Dictionary of National Biography, 1885-1900/Bell, John (1782-1876)
BELL, Sir JOHN (1782–1876), general, was born at Bonytoun, Fifeshire, 1 Jan. 1782, being the son of David Bell of that place. It was not until 1805 that he abandoned the more lucrative prospects of mercantile life open to him by family connections, and followed the bent of his own inclination by accepting a commission as an ensign in the 52nd foot on 15 Aug. in that year. He was ordered to join his regiment in Sicily in 1806. Throughout the Peninsular war he was actively engaged in the majority of the more celebrated actions, and was wounded at the battle of Vimeiro by a shot through the shoulder. He was appointed permanent assistant quartermaster-general during the later years of the war. He received the gold cross for the battles of the Pyrenees, Nivelle, Orthes, and Toulouse, and the silver war medal with six clasps for some other battles and sieges. He was employed for the last time in active service abroad against Louisiana, December 1814 to January 1815. From 1828 to 1841 he was chief secretary to the government at the Cape of Good Hope, and from 1848 to 1854 lieutenant-governor of Guernsey. The colonelcy of the 95th foot was awarded to him in 1850, which he exchanged for that of the 4th foot three years afterwards. He was nominated a C.B. as far back as 4 June 1815, and for his many services he was made a K.C.B. 6 April 1852, and a G.C.B. 18 May 1860. Immediately afterwards he became a general, and before his death he was the senior general in the army. He died at 55 Cadogan Place, London, 20 Nov. 1876, and was buried in Kensal Green Cemetery. He married, 14 June 1821, Catharine, the elder daughter of James Harris, the first earl of Malmesbury. She was born at St. Petersburg, 29 May 1780, and was named after her godmother, the Empress Catharine. She died in Upper Hyde Park Street, London, 21 Dec. 1855.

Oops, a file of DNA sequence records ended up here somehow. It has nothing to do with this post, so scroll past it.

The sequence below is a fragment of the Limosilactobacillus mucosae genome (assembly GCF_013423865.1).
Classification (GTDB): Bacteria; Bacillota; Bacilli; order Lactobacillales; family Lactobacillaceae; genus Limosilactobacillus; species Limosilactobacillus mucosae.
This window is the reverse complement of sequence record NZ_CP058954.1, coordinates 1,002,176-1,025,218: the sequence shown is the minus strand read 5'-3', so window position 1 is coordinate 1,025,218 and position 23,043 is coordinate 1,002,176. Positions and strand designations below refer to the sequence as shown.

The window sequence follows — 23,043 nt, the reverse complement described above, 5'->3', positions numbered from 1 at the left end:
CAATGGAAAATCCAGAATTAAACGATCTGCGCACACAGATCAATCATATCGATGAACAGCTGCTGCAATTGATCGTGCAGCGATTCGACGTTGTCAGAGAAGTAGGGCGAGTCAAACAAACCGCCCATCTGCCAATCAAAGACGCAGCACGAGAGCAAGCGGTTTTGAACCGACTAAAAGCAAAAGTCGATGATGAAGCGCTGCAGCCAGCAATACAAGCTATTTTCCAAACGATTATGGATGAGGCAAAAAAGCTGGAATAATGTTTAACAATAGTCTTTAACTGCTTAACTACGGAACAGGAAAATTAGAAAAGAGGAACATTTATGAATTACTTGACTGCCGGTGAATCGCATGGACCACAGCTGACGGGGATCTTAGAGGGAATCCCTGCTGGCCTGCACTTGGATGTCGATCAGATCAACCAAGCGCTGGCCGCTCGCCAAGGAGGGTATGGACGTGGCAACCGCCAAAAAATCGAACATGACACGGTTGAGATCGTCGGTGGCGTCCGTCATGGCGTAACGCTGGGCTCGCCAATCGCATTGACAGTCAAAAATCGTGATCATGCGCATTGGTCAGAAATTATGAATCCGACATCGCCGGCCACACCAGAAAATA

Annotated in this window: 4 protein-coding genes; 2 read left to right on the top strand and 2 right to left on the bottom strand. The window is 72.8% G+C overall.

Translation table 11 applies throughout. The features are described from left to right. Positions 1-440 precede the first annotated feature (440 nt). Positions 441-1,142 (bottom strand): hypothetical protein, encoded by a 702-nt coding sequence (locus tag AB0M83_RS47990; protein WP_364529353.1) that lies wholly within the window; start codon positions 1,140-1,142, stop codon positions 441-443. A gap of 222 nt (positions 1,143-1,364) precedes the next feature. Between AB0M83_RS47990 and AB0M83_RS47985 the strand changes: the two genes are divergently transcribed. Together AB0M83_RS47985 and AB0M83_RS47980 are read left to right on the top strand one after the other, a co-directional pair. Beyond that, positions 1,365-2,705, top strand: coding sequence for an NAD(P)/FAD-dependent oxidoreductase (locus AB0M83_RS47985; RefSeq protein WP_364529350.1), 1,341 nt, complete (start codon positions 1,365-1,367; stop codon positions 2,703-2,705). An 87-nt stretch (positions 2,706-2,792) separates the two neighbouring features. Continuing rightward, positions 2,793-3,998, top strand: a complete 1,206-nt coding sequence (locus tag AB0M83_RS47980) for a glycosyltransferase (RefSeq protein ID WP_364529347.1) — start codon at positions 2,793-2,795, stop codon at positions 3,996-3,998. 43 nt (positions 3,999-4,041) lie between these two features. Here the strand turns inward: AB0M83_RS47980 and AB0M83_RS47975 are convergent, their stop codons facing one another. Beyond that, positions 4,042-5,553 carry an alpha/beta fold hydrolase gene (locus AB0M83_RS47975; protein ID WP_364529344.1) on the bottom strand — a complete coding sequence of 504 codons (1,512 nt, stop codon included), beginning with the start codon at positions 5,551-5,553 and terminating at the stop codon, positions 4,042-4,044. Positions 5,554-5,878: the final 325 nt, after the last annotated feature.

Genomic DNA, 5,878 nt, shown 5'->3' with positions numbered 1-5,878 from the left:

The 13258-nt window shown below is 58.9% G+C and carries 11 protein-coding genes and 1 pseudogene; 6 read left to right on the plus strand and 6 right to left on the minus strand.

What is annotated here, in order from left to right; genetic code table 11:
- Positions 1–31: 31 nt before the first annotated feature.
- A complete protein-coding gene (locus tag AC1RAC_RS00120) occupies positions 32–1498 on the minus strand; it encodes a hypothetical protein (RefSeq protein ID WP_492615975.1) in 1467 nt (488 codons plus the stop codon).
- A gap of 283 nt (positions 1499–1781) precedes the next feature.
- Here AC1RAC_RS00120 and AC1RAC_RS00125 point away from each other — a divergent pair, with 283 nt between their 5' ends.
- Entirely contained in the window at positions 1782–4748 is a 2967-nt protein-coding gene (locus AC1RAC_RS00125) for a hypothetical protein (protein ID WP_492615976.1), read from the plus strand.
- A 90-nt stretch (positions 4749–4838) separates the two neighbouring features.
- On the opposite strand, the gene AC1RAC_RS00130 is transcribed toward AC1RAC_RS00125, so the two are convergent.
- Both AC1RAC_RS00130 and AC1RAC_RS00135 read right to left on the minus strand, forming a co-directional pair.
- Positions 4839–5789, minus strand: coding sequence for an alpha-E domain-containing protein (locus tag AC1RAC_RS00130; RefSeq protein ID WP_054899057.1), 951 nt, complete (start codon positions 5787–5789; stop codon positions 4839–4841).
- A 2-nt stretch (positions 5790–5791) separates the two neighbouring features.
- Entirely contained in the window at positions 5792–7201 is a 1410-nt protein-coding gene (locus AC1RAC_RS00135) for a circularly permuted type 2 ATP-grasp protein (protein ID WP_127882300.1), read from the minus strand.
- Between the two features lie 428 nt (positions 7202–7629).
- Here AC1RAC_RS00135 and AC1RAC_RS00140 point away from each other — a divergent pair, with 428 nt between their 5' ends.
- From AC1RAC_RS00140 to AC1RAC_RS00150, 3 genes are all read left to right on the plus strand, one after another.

[Illustrated London News, lxix. 541 (1876), with portrait; Men of the Time, 1875; Army Lists, &c.]